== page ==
Two fears arise every time citizens of an African country take to the streets en masse to criticize some aspect of their government’s performance: that the government will shut down the internet, or that access to social media sites will be restricted.

The recent history of citizen demonstrations from the Arab Spring in 2011 to events in Ethiopia, Cameroon, the Democratic Republic of Congo, and Zimbabwe validate these fears. 

When governments order shutdowns, there’s little wiggle room for dissent even for the most progressive or good-intentioned telecommunications operator.

For example, when Zimbabwe ordered a shutdown in January 2019, Strive Masiyiwa couldn’t tap into his global fame and liberal democratic appeal to resist. His Econet, the country’s largest telecoms company, had to block access to internet services, else management would face three years imprisonment.

Life in a country without the internet feels like being cut off from the world. In 2020, being without the internet is equivalent to living under a rock.

Without a workaround, the only way to access your email could be to phone a friend abroad and give them your login details. The rapid exchange of information through WhatsApp and Twitter that now seem normal suddenly become novel things to long for.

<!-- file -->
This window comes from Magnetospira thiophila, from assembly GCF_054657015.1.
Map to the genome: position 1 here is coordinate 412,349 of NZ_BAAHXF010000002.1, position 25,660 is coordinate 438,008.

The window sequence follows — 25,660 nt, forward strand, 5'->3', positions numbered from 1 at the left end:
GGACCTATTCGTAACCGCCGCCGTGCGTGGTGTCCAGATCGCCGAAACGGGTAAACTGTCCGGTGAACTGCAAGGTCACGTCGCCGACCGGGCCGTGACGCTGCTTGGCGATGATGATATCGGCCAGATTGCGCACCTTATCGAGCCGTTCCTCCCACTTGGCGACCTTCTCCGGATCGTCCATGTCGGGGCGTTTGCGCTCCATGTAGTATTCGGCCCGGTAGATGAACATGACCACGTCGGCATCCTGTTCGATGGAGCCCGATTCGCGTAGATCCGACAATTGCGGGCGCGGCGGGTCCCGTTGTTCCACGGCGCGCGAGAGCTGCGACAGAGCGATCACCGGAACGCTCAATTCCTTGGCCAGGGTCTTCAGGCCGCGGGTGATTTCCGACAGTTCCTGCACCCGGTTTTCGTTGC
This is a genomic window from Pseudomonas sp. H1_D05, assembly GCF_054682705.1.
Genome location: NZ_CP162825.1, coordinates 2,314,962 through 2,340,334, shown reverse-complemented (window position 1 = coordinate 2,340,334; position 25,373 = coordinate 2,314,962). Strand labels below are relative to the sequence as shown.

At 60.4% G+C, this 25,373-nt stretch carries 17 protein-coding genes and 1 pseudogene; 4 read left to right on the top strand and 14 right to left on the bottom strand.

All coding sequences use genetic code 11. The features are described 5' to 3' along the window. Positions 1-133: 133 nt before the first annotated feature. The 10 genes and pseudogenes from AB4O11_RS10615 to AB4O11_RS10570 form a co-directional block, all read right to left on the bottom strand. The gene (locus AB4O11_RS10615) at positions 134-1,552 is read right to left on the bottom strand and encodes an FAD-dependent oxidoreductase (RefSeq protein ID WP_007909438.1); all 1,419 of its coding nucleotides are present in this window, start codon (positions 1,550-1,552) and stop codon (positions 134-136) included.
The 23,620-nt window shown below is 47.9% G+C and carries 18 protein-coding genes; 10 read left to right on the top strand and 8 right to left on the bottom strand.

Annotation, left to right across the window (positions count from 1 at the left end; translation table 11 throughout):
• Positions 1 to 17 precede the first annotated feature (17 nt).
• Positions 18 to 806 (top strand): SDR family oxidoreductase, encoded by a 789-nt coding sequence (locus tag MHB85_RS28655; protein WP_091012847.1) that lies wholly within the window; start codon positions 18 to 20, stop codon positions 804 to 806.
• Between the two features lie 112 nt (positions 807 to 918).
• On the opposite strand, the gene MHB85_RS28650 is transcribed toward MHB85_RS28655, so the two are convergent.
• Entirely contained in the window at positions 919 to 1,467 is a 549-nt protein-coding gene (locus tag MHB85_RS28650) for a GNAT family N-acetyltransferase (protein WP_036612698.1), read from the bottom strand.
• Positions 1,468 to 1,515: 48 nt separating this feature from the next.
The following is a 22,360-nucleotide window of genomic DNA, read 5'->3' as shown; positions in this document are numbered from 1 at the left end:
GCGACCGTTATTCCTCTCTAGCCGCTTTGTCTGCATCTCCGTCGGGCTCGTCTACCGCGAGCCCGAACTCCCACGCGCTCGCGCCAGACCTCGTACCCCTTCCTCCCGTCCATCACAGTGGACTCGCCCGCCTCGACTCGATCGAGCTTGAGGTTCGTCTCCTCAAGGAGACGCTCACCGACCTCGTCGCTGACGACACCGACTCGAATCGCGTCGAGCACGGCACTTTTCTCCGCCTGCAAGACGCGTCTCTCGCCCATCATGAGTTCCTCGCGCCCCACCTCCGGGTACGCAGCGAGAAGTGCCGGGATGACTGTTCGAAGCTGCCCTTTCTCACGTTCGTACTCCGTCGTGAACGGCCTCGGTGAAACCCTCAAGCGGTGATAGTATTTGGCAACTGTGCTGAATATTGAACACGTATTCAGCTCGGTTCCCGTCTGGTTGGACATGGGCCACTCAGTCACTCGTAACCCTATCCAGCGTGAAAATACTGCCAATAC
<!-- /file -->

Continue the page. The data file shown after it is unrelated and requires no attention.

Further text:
If you’re in Lagos Nigeria, no Uber or Bolt means those infamous yellow taxi cabs are all you’ve got for private trips. Costs of work-from-home company calls will rise dramatically to the point of prohibition.

It’s a grim reality. Here’s how it would play out and what to anticipate.

‘NCC says pull the plug’

A request from the Office of the National Security Adviser raising national security concerns is sufficient for an internet shutdown order to become reality in Nigeria.

The NSA, at this time Babagana Monguno – a retired major general, would send a directive to the Executive Vice Chairman of the Nigeria Communications Commission. The request will be for the NCC to direct its licensees to pull the plug.

“That’s the most likely route,” says Adeboye Adegoke, programme manager at Paradigm Initiative, a digital rights advocacy group.

“It is not impossible but we hope it doesn’t get to this. The government’s response to the [#EndSARS] protest has been double faced.”

An internet shutdown in Nigeria would require tier 1 internet service providers (MTN, Glo, Airtel, MainOne) to shut down their connections by disconnecting their servers from authorised data exchange points within the country. The Nigerian internet as we know it is an interconnection between these ISPs.

The alternative to a shutdown – blocking access to social media sites – would mean these ISPs will be mandated to not forward traffic from websites like Twitter and Facebook. The ISPs will block each of these site’s IP addresses from all its users, or delete the sites from their DNS servers; you’ll be told the site doesn’t exist when you try to connect. 

Paradigm Initiative published a guide for Malawians ahead of their May 2019 elections about staying online in the event of government-sanctioned internet shutdowns. Adegoke says they are working on specific steps for Nigerians. 

The guide focuses on what to expect when specific websites are blocked, and in times of total shutdowns.

To access blocked sites, two options are available: installing the TOR browser or using a trusted Virtual Private Network (VPN).